Dancing and Coaching Psychology: The impact of rhythmic movement or music on the effectiveness of a single peer coaching session

Title: Dancing and Coaching Psychology: The impact of rhythmic movement or music on the effectiveness of a single peer coaching session by Katharina Leocadia Klyk, Stephen Palmer, and Tanja Zimmermann
Citation: Klyk, K. L., Palmer, S., & Zimmermann, T. (2022). Dancing and Coaching Psychology: The impact of rhythmic movement or music on the effectiveness of a single peer coaching session. International Journal of Coaching Psychology, 3, 2, 1-12. https://ijcp.nationalwellbeingservice.com/volumes/volume-3-2022/volume-3-article-2/

Abstract
Objective: Coaching has proven to be an effective way to foster wellbeing and mental health; similar positive effects have been reported for dance interventions. The present study was a first attempt to investigate the effects of dancing followed by a coaching intervention on the psychological wellbeing, vitality, and subjective goal achievement of 69 non-clinical participants.
Methods: A randomised two-group repeated-measure design compared the dance group (DG; dance with music followed by coaching, n = 36) to a second group (MG; music followed by coaching, n = 33). Both groups conducted peer coaching according to the PRACTICE solution focused framework. The DG danced an engaging but straightforward choreography (5 min) before their coaching session, whereas the MG listened to the music before their session while seated. The design included quantitative measures with questionnaires before the intervention, after the intervention, and after the follow-up.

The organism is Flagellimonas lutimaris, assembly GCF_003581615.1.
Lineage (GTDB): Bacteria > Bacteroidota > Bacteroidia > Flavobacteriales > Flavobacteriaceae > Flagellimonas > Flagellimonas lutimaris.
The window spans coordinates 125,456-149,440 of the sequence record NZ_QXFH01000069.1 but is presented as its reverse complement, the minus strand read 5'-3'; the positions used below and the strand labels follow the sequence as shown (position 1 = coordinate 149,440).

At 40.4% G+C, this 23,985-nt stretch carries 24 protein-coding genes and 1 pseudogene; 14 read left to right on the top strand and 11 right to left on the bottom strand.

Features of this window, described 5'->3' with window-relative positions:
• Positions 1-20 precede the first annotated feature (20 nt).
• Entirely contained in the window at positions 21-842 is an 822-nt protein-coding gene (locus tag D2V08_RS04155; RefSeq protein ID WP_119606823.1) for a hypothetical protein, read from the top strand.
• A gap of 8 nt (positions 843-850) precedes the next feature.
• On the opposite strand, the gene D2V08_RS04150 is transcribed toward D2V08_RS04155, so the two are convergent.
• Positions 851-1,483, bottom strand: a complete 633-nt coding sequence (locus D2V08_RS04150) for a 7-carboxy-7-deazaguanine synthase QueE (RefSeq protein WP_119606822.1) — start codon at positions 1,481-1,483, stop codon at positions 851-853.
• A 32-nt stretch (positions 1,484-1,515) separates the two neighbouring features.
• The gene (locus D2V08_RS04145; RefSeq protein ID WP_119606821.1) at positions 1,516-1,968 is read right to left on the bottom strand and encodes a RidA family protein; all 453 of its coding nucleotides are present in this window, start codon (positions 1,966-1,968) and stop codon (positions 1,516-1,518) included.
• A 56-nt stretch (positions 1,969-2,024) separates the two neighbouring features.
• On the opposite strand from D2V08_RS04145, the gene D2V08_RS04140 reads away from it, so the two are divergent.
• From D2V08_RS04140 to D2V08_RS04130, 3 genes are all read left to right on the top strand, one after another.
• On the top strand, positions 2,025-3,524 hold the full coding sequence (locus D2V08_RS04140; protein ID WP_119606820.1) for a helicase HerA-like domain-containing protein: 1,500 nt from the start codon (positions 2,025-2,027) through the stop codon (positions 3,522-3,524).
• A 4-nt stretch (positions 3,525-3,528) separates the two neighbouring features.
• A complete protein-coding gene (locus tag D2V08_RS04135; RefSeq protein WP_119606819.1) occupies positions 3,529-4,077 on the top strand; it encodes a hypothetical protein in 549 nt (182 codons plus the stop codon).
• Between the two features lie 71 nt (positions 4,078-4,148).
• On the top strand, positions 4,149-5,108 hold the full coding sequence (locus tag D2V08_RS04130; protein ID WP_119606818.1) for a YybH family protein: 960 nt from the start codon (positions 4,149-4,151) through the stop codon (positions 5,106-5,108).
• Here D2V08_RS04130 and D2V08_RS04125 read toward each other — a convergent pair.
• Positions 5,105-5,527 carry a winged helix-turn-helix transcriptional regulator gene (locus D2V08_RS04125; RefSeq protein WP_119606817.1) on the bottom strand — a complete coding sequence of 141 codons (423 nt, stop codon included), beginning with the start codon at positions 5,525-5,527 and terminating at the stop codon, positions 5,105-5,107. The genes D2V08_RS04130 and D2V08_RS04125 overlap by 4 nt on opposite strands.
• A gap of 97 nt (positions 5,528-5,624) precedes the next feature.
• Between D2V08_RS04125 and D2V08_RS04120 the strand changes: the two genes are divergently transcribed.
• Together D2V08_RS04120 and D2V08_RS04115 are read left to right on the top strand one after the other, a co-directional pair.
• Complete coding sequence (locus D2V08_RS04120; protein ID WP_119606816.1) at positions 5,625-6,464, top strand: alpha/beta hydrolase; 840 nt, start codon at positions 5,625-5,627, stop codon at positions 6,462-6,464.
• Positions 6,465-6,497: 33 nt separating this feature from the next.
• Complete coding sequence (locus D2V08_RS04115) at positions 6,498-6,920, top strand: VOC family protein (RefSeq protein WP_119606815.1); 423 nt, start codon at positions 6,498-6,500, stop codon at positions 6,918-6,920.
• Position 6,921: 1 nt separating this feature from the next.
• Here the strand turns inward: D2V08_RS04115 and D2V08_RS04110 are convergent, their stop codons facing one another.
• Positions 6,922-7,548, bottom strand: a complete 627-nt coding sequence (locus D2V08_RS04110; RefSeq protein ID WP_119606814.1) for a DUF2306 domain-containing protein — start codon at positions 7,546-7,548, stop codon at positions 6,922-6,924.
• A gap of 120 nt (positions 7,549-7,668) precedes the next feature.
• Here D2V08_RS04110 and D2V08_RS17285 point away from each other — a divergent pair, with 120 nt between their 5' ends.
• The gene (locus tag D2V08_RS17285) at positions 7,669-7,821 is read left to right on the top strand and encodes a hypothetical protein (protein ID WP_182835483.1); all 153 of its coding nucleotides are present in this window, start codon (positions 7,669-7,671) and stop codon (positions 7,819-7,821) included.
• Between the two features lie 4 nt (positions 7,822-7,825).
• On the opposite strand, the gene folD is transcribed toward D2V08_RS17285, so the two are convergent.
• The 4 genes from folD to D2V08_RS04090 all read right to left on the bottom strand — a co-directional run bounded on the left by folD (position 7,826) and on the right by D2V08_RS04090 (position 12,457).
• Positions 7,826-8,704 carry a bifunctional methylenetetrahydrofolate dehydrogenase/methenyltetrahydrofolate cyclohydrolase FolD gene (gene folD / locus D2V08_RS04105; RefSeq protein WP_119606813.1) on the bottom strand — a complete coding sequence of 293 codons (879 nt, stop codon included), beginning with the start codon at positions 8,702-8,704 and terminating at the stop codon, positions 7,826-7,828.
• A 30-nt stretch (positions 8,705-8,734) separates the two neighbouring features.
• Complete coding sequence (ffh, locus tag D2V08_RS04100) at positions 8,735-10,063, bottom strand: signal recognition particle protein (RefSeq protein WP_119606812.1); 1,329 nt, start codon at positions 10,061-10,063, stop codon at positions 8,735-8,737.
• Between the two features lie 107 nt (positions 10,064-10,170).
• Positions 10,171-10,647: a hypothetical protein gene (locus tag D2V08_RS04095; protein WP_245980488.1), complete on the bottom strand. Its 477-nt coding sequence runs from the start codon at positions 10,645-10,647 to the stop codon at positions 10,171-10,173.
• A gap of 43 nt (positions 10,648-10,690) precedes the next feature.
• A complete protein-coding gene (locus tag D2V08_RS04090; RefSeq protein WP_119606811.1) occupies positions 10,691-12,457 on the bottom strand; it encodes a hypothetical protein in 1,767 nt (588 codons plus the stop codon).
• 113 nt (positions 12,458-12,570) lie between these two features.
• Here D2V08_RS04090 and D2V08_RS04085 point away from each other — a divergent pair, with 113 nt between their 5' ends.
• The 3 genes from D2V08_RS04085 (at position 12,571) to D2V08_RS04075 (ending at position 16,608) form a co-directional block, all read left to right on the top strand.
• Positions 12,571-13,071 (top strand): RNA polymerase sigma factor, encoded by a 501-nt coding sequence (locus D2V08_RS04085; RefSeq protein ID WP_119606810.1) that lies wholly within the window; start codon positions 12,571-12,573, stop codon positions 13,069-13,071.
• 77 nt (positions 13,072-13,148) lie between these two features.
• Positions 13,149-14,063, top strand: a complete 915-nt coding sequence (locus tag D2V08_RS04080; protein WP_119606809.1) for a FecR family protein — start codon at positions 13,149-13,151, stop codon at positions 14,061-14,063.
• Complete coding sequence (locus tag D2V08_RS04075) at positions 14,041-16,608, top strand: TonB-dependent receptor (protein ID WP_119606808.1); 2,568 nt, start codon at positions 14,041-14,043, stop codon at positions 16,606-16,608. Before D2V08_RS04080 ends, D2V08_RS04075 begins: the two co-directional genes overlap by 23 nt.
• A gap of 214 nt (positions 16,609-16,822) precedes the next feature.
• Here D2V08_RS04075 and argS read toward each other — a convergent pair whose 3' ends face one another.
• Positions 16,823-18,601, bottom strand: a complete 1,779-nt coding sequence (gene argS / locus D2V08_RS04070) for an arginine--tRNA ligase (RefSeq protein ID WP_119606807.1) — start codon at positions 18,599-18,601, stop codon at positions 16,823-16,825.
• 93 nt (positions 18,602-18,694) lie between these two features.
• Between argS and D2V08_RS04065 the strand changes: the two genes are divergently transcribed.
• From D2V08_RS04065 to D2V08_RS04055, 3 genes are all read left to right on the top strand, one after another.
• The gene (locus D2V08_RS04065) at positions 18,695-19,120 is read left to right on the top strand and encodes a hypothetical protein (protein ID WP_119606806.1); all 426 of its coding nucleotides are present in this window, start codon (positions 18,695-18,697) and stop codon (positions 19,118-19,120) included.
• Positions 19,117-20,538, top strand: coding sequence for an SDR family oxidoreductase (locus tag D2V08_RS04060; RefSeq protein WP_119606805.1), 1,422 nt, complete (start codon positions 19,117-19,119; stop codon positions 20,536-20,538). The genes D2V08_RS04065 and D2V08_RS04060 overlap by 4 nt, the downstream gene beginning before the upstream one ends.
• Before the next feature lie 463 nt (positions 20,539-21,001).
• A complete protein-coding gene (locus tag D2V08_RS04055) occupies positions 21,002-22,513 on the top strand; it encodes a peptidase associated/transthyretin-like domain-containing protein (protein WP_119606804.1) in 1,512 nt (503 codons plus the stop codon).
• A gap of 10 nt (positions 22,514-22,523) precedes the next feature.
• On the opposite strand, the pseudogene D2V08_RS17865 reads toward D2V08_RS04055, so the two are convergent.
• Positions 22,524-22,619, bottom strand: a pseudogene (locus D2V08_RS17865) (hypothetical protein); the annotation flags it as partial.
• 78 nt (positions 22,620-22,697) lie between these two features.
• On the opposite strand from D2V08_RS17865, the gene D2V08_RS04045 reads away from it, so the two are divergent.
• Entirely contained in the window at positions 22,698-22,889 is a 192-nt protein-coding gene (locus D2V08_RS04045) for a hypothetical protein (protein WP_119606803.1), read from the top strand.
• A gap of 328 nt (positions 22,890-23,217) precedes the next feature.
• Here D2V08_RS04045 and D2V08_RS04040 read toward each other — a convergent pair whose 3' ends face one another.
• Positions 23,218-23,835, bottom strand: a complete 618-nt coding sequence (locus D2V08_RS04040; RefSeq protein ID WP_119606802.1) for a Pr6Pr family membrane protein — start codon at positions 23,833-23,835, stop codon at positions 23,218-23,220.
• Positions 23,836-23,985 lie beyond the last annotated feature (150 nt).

Results: A single peer coaching session using the PRACTICE framework, combined with dancing and music, had significant positive effects on depression, anxiety, stress, vitality, and subjective goal attainment for both groups. The results show that the scores did not significantly differ between the conditions (dance versus music group), but varied significantly over time (p < .05), meaning that both groups benefited to a comparable extent from the interventions. There were no differences in mood or self-efficacy.
Conclusions: These preliminary results are encouraging and helpful for setting priorities in further research into the combination of dancing or music interventions and coaching processes. If coachees benefit from dance and music interventions, this could be a good starting point to investigate further the value of dancing or music for coaching effectiveness. The high level of satisfaction indicated that these interventions might be well received.

Keywords: Coaching Psychology, Dancing, Music, Wellbeing, peer coaching, PRACTICE coaching framework

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